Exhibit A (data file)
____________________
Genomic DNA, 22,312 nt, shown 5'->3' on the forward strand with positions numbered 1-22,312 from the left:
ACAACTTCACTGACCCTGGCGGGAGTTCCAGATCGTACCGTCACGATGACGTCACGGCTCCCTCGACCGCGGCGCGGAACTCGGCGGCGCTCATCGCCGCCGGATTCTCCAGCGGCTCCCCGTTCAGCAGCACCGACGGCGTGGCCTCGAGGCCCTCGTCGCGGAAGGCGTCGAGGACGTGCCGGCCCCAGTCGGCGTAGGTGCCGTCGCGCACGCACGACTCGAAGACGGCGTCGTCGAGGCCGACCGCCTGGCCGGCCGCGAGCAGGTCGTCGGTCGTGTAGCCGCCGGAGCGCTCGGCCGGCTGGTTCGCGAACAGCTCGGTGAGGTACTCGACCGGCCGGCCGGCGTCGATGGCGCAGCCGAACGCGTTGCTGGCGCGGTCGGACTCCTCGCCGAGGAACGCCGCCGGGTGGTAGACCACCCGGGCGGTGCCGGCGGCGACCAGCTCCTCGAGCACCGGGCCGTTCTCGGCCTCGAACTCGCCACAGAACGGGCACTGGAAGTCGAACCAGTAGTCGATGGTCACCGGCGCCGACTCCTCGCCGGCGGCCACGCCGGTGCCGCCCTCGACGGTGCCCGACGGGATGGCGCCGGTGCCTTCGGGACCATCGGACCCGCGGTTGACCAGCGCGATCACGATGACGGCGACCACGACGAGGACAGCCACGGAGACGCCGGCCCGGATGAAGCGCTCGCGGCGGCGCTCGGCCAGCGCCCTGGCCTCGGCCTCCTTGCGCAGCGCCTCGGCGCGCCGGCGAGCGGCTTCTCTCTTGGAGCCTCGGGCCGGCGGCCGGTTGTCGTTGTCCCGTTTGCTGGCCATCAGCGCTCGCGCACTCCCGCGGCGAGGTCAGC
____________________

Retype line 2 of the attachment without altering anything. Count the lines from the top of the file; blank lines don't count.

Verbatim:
ACAACTTCACTGACCCTGGCGGGAGTTCCAGATCGTACCGTCACGATGACGTCACGGCTCCCTCGACCGCGGCGCGGAACTCGGCGGCGCTCATCGCCGCCGGATTCTCCAGCGGCTCCCCGTTCAGCAGCACCGACGGCGTGGCCTCGAGGCCCTCGTCGCGGAAGGCGTCGAGGACGTGCCGGCCCCAGTCGGCGTAGGTGCCGTCGCGCACGCACGACTCGAAGACGGCGTCGTCGAGGCCGACCGCCTGGCCGGCCGCGAGCAGGTCGTCGGTCGTGTAGCCGCCGGAGCGCTCGGCCGGCTGGTTCGCGAACAGCTCGGTGAGGTACTCGACCGGCCGGCCGGCGTCGATGGCGCAGCCGAACGCGTTGCTGGCGCGGTCGGACTCCTCGCCGAGGAACGCCGCCGGGTGGTAGACCACCCGGGCGGTGCCGGCGGCGACCAGCTCCTCGAGCACCGGGCCGTTCTCGGCCTCGAACTCGCCACAGAACGGGCACTGGAAGTCGAACCAGTAGTCGATGGTCACCGGCGCCGACTCCTCGCCGGCGGCCACGCCGGTGCCGCCCTCGACGGTGCCCGACGGGATGGCGCCGGTGCCTTCGGGACCATCGGACCCGCGGTTGACCAGCGCGATCACGATGACGGCGACCACGACGAGGACAGCCACGGAGACGCCGGCCCGGATGAAGCGCTCGCGGCGGCGCTCGGCCAGCGCCCTGGCCTCGGCCTCCTTGCGCAGCGCCTCGGCGCGCCGGCGAGCGGCTTCTCTCTTGGAGCCTCGGGCCGGCGGCCGGTTGTCGTTGTCCCGTTTGCTGGCCATCAGCGCTCGCGCACTCCCGCGGCGAGGTCAGC